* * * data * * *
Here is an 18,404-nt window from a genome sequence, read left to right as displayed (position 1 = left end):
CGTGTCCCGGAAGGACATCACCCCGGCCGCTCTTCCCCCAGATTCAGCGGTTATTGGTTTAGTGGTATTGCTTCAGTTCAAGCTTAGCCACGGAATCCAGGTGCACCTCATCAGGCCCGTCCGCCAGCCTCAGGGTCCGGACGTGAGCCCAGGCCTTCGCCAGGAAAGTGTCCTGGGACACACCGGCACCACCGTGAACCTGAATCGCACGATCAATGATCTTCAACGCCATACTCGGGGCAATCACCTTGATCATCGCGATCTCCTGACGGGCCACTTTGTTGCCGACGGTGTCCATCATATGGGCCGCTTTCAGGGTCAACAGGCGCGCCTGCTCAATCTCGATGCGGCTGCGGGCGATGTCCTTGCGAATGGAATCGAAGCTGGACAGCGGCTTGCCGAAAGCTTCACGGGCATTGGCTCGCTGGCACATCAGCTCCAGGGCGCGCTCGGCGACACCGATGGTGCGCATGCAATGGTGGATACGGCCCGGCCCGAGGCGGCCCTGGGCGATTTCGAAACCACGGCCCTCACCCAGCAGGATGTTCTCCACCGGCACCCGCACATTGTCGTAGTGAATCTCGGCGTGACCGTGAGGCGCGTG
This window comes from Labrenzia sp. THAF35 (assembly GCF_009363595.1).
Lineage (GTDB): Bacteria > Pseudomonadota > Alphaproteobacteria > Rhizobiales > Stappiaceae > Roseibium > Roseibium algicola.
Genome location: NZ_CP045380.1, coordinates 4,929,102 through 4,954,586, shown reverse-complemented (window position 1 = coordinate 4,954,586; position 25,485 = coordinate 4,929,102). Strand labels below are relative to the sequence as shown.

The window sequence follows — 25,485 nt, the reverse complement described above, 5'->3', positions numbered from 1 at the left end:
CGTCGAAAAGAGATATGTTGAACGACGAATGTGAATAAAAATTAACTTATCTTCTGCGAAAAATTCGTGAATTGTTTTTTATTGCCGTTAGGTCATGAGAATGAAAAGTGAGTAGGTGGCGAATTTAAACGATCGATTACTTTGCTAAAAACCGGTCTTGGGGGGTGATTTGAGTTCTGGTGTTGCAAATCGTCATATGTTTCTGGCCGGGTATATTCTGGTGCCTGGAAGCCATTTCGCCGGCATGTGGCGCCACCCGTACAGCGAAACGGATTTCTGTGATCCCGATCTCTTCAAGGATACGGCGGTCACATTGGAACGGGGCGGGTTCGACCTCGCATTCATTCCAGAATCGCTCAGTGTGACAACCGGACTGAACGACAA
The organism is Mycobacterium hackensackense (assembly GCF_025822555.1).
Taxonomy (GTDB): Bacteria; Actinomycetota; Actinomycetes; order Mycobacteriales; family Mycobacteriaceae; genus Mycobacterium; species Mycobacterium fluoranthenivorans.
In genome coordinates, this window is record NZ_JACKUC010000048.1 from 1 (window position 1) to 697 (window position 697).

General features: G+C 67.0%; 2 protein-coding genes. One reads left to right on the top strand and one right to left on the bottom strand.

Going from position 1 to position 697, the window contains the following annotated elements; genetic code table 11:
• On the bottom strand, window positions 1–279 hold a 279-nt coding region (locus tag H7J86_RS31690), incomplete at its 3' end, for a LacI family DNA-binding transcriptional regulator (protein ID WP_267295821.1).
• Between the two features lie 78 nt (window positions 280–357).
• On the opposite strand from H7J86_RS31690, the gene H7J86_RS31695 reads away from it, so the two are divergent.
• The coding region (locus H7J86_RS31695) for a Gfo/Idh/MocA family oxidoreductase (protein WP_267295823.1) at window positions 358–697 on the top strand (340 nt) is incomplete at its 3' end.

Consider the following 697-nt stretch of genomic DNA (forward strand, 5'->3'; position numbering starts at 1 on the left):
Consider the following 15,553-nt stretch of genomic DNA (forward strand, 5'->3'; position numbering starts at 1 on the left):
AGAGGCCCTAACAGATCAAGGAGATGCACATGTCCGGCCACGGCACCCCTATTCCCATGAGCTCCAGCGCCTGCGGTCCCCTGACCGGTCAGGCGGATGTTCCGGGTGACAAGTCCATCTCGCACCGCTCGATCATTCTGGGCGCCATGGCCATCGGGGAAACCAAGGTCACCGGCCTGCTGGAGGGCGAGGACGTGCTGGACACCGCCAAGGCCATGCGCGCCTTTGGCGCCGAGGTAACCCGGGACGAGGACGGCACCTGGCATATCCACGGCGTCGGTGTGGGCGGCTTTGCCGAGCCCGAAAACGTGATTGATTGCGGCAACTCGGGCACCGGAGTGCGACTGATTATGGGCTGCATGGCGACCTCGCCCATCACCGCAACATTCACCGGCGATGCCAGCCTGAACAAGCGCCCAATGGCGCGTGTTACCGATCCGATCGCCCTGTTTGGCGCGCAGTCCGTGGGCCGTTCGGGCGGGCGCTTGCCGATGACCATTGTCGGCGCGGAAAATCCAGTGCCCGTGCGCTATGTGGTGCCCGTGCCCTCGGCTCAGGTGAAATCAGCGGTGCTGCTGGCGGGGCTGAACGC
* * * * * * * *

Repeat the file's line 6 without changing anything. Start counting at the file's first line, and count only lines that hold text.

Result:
The window sequence follows — 25,485 nt, the reverse complement described above, 5'->3', positions numbered from 1 at the left end: